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Research

Moon keeps Earth's tilt in check

Issue Date: May 15, 1993
WERE IT not for the Moon, the climate on Earth would be dramatically different, say French geophysicists who have studied the effect on climate of the Earth's obliquity. The term refers to the angle through which Earth's spin axis leans away from the perpendicular to its orbital plane. The obliquity influences the amount of annual solar radiation reaching the Earth's surface at a given latitude, and thus, its seasons.

Is Mt Everest the tallest peak?

Author(s): Prakash Khanal
Issue Date: May 15, 1993
SCIENTISTS are using the latest equipment and most modern techniques to measure to an accuracy of 10 cm the height of Mt Everest and test the validity of an American astronomer's announcement in 1987 that Mt K2 (Godwin Austen) is the world's highest peak.

Paper wasps early casteists

Issue Date: May 15, 1993
WASPS, bees and ants are known to live in highly organised colonies with an elaborate division of labour among the occupants, who are separated into different "castes", each performing specific functions, and who are also physically different and with a rank in colony hierarchy.

Penguins gauge sea resources for scientists

Issue Date: Apr 30, 1993
STRUTTING and swimming through the Antarctic, some emperor penguins are working on a scientific mission: monitoring the sea resources of the polar region.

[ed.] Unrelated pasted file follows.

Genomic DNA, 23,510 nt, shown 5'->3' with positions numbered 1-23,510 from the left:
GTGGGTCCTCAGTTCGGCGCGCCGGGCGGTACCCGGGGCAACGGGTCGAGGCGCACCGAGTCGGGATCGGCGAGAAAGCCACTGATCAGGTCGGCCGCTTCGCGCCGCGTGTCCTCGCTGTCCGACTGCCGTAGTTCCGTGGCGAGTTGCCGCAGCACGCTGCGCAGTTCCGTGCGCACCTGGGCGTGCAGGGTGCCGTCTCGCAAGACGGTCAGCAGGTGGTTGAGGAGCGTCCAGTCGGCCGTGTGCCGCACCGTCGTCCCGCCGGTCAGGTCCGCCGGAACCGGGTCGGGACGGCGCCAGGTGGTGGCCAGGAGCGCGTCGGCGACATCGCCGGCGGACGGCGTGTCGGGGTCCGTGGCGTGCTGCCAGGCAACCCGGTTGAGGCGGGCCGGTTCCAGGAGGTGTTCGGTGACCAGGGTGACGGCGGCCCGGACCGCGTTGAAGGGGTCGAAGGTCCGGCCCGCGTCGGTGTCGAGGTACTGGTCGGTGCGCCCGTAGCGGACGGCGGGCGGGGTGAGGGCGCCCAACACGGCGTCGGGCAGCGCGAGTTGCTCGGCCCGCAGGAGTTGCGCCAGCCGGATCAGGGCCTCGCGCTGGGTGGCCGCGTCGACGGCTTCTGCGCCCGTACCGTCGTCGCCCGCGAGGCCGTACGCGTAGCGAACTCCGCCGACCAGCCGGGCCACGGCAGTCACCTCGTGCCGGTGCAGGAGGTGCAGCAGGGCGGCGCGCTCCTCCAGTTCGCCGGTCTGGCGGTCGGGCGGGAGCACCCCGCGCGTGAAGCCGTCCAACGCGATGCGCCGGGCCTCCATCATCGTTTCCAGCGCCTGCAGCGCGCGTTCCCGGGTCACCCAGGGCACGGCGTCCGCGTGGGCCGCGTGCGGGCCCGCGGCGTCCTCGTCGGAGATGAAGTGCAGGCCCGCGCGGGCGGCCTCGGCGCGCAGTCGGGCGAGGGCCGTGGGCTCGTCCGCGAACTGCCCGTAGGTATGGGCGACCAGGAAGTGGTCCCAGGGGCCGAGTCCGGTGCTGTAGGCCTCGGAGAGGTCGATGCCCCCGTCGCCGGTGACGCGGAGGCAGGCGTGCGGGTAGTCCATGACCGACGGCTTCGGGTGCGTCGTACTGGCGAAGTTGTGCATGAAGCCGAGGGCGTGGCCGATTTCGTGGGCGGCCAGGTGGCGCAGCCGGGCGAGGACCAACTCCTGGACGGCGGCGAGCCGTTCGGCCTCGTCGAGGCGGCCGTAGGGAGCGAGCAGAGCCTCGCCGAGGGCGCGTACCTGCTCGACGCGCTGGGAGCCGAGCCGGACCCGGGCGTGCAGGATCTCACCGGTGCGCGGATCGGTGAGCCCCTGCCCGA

Computers set to conquer language barriers

Issue Date: Apr 30, 1993
EVEN AS European Community researchers are developing a powerful computerised translation system that promises to break through language barriers, scientists in Japan, Germany and USA are working on a telephone translation system whose implications for world trade are mind-boggling. Both systems are reportedly in the test stage.

Infant death linked to child-rearing habits

Issue Date: Apr 30, 1993
WESTERN infants are more likely to become victims of so-called crib deaths because they are far more frequently left alone to sleep than Asian children, a British study shows.

Helping addicts get through their withdrawal symptoms

Issue Date: Apr 30, 1993
MARIJUANA and heroin may be frowned on by parents and the police, but they do have a beneficial side for scientists. Recent breakthroughs in understanding how these two addictive drugs act on the brain could result in a non-addictive opiate that will help drug addicts cope better with withdrawal symptoms.

Natural elements keep homes comfortable

Issue Date: Apr 15, 1993

Birth of a galaxy

Issue Date: Apr 15, 1993
THANKS to the Bubble Space Telescope, scientists can now actually see ancient galaxies being forI The instrument, unlike earthbound telescopes, can be aimed at galaxies 4 billion light years away. Because le the light that is picked up was emitted 4 billion years ago, it provides a view of the galaxy as it was then. Astronomers at USA's Carnegie Institution recently saw a galaxy cluster that was formed about 5 billion years ago, a third of the way back to the Big Bang, one of the theories used by scientists to explain the tic birth of the universe. According to
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